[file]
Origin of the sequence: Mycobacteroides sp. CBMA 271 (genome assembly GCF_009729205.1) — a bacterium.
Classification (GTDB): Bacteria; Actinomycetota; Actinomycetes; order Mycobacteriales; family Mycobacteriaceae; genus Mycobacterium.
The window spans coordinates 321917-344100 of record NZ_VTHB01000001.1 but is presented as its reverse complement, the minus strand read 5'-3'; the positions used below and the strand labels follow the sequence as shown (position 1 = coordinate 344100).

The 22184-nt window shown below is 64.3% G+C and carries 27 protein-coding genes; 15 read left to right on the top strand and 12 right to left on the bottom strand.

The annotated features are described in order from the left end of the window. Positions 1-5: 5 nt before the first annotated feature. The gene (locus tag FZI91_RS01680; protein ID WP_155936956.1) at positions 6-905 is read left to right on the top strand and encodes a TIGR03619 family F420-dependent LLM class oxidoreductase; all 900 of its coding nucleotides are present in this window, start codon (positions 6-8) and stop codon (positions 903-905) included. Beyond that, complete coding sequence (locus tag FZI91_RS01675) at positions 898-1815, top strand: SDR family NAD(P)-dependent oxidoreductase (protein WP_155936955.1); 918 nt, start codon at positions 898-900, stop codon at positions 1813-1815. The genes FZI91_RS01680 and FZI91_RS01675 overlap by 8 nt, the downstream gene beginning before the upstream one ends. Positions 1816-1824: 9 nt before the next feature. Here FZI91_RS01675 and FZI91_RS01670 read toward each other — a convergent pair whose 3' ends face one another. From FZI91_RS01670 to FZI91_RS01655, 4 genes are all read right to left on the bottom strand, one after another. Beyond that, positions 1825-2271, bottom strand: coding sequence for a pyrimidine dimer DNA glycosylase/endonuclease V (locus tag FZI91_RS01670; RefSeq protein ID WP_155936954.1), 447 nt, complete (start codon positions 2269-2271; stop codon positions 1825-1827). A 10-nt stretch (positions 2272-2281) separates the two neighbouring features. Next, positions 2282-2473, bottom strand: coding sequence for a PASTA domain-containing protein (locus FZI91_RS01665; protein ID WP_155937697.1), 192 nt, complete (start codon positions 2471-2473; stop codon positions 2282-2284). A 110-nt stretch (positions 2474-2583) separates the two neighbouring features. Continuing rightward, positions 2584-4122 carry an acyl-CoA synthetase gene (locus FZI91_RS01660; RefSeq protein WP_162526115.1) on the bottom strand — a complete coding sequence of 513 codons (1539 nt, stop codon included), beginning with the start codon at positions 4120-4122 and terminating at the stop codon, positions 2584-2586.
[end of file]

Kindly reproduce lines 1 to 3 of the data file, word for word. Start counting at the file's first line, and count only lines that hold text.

Origin of the sequence: Mycobacteroides sp. CBMA 271 (genome assembly GCF_009729205.1) — a bacterium.
Classification (GTDB): Bacteria; Actinomycetota; Actinomycetes; order Mycobacteriales; family Mycobacteriaceae; genus Mycobacterium.
The window spans coordinates 321917-344100 of record NZ_VTHB01000001.1 but is presented as its reverse complement, the minus strand read 5'-3'; the positions used below and the strand labels follow the sequence as shown (position 1 = coordinate 344100).